Do numbers make a moral difference? In the bin Laden situation, they surely seem to do so. If for a moment we assume that the bomb is expected to cause death to just one person, we see that any advocate of human rights will vigorously defend his stance against torture. But what if the stakes are high? What if there are hundreds of thousands of lives at stake, like in case of a nuclear bomb. I think even an ardent human rights patron would find it difficult to defend his stance if the stakes are such. Thus some may argue that such kind of situation is an inappropriate way of judging the morality of torture. It forces us to acknowledge that numbers count and that if enough lives are at stake, we should forget our qualms about rights and dignity. But is morality all about a cost-benefit analysis? If that is so, why isn’t it moral to kill a healthy person and extract his organs to save the lives of five others waiting for an urgent transplant? Clearly there’s much more to morality than just weighing costs with benefits, and rights and dignity do play an indispensable role.
We can get a deeper insight by asking ourselves a very basic question: Why does torture endure at all? Probably because it works sometimes. But is that it? Some believe that at times, it isn’t much motivated by the need to extract information but by sordid things like the urge to inflict pain, feelings of vengeance, or sometimes even just for fun. Moreover the moral case for torturing bin Laden depends majorly on the assumption of his involvement and his possession of vital information through which the preclusion of such a disaster is possible. Or if he is not responsible for this bomb, we automatically assume he has committed other heinous acts that make him deserving of torture. The use of bin Laden’s name in the hypothetical example is also one of the reasons why people tend to incline towards the idea of torturing him. Perhaps had ‘x’ been used instead of his name, any pre-conceived notions associated with the name would have been eliminated, and you would have been in a better position to judge. Moreover, the world of entertainment we live in has also contributed to the notion of torture being ‘mostly successful’, which isn’t true on ground. This is just a slight indication to the fact that there are a multitude of factors that influence our decision and consequently shape our perception of morality.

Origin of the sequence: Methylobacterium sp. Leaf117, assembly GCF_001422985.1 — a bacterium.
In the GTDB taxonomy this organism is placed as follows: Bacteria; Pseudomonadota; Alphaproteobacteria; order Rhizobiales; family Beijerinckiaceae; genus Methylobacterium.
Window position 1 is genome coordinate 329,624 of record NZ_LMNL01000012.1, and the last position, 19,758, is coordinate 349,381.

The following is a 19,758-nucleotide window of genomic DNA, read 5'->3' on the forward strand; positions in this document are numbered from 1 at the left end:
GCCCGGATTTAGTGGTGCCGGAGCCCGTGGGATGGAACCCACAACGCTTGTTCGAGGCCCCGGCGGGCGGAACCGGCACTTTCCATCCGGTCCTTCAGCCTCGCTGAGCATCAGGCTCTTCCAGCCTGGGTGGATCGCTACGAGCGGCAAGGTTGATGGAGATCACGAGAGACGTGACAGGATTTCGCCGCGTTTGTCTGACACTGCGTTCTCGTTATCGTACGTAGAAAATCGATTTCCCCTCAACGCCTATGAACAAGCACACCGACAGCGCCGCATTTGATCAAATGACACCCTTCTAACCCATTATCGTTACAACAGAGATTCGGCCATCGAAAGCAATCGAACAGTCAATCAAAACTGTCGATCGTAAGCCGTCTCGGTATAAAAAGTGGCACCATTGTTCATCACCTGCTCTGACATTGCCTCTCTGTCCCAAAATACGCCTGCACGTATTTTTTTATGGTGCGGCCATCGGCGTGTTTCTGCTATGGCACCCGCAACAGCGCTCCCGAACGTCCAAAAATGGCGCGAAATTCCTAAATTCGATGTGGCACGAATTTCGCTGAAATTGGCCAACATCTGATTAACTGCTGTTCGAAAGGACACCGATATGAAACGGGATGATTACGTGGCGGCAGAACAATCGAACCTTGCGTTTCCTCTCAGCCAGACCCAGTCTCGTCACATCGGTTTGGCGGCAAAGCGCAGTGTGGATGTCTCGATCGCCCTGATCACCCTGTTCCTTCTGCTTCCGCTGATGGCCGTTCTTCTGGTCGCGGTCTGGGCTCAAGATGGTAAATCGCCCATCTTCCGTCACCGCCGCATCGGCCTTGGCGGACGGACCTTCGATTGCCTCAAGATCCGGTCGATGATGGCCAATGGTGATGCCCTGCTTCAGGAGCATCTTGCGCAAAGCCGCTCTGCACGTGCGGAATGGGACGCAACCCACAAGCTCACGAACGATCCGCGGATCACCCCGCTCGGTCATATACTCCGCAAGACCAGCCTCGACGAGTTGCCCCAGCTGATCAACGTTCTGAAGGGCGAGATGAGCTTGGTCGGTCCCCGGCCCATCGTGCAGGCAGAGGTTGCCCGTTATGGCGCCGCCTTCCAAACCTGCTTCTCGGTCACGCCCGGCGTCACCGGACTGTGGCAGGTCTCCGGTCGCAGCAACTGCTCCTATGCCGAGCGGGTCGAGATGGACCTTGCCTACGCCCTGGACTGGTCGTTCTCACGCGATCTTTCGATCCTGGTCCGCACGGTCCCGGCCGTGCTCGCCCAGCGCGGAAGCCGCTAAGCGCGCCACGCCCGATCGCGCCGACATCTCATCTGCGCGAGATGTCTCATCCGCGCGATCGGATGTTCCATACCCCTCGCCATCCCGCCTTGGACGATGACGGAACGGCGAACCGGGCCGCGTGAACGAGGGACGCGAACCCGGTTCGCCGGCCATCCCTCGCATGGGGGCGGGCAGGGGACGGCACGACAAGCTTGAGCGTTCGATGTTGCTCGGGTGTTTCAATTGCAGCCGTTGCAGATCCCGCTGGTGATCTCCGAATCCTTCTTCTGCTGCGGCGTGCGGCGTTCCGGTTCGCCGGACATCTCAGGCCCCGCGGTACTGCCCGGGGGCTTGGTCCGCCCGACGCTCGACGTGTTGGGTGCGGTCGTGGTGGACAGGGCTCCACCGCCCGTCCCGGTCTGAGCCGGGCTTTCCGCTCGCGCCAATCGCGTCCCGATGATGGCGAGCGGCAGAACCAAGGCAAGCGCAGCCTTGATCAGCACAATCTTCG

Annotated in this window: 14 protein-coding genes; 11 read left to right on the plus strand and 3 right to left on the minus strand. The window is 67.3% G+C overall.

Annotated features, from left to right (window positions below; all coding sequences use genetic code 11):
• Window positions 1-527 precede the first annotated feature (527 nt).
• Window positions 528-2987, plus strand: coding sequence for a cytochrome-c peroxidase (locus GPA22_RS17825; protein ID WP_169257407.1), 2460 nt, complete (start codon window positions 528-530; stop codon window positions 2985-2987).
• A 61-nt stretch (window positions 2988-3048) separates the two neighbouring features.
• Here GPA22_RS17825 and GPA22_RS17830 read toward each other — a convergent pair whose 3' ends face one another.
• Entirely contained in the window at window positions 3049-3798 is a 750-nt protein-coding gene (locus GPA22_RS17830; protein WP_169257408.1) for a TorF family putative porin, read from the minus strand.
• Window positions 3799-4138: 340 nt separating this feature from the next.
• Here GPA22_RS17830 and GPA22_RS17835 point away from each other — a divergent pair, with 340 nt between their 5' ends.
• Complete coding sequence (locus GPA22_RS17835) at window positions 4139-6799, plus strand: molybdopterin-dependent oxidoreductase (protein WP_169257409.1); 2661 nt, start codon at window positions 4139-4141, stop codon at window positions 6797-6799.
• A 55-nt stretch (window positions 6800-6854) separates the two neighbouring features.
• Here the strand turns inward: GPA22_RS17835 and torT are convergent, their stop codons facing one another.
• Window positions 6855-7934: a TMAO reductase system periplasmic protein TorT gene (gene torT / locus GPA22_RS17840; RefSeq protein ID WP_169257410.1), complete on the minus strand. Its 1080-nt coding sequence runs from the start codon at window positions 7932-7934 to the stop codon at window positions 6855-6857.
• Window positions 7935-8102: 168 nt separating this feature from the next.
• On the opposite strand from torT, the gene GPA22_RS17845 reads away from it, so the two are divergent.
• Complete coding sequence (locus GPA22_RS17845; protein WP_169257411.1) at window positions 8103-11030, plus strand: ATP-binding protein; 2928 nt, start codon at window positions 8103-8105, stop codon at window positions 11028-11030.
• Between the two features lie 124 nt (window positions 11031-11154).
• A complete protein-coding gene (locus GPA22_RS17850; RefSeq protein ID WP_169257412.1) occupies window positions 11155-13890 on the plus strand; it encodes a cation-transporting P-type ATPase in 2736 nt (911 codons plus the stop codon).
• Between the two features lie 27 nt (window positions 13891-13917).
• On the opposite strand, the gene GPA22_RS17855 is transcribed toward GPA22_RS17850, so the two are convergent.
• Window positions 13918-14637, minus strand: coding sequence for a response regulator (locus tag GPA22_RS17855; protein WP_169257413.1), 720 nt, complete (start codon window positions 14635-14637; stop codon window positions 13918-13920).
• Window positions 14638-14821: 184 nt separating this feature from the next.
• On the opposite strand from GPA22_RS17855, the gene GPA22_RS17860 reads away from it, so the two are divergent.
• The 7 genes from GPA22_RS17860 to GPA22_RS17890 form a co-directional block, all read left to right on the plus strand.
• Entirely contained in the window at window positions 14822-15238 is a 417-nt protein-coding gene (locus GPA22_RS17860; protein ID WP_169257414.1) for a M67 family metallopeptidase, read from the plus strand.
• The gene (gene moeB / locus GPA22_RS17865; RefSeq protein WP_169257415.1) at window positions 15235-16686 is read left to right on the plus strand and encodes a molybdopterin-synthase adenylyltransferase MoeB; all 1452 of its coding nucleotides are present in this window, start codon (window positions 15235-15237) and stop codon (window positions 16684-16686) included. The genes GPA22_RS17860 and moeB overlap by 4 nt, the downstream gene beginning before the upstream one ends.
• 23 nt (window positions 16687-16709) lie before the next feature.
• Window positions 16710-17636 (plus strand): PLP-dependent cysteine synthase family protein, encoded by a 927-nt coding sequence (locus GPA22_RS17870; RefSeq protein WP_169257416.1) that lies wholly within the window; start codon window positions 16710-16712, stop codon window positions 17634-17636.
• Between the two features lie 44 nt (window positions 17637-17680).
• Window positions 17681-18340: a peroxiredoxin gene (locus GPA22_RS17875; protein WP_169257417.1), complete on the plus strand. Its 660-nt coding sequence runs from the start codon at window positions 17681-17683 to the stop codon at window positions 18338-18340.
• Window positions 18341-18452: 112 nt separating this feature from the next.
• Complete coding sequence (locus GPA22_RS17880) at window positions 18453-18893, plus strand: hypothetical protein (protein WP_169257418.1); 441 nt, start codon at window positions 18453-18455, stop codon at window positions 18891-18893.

Thus the moral intuitions at work in our hypothetical example are not only about costs and benefits, but also about the non-utilitarian idea of terrorists being bad people who deserve to be punished. However, we would be in a better position to judge the morality of torture if we could somehow eliminate any element of presumed guilt. Suppose that the only way to induce the terrorist to talk is by torturing his innocent young daughter, who doesn’t have the slightest of idea about her father’s atrocious activities. Would torture be morally justified now? Most utilitarians might squirm at this point.
But where does that leave us in our expedition to ascertain whether torture is morally justified? Well I never promised to walk you to a conclusion, did I? It is true that the bomb scenario is not very conclusive as far as our agenda is concerned. And there may be innumerable other situations where making a hardline choice may seem extremely easy or exceedingly difficult. But the reason why such scenarios are studied is because they shed light on how the moral compass of people, as well as society as a whole, behaves and evolves in a dynamic world. It is also true that such issues, even if found to be, cannot outrightly be adjudged as right or wrong, for the world supports and opposes them simultaneously. Contemporary moral debates like these are difficult to look at in black and white, especially for common people like you and me. After all, it is philosophers’ field of play, to assist humans in understanding themselves. Here, my goal is not to show which side of the argument weighs more, but to invite readers to contemplate their own views and subject them to critical analysis, to figure out what they think and why. Here, my goal is to ignite reason.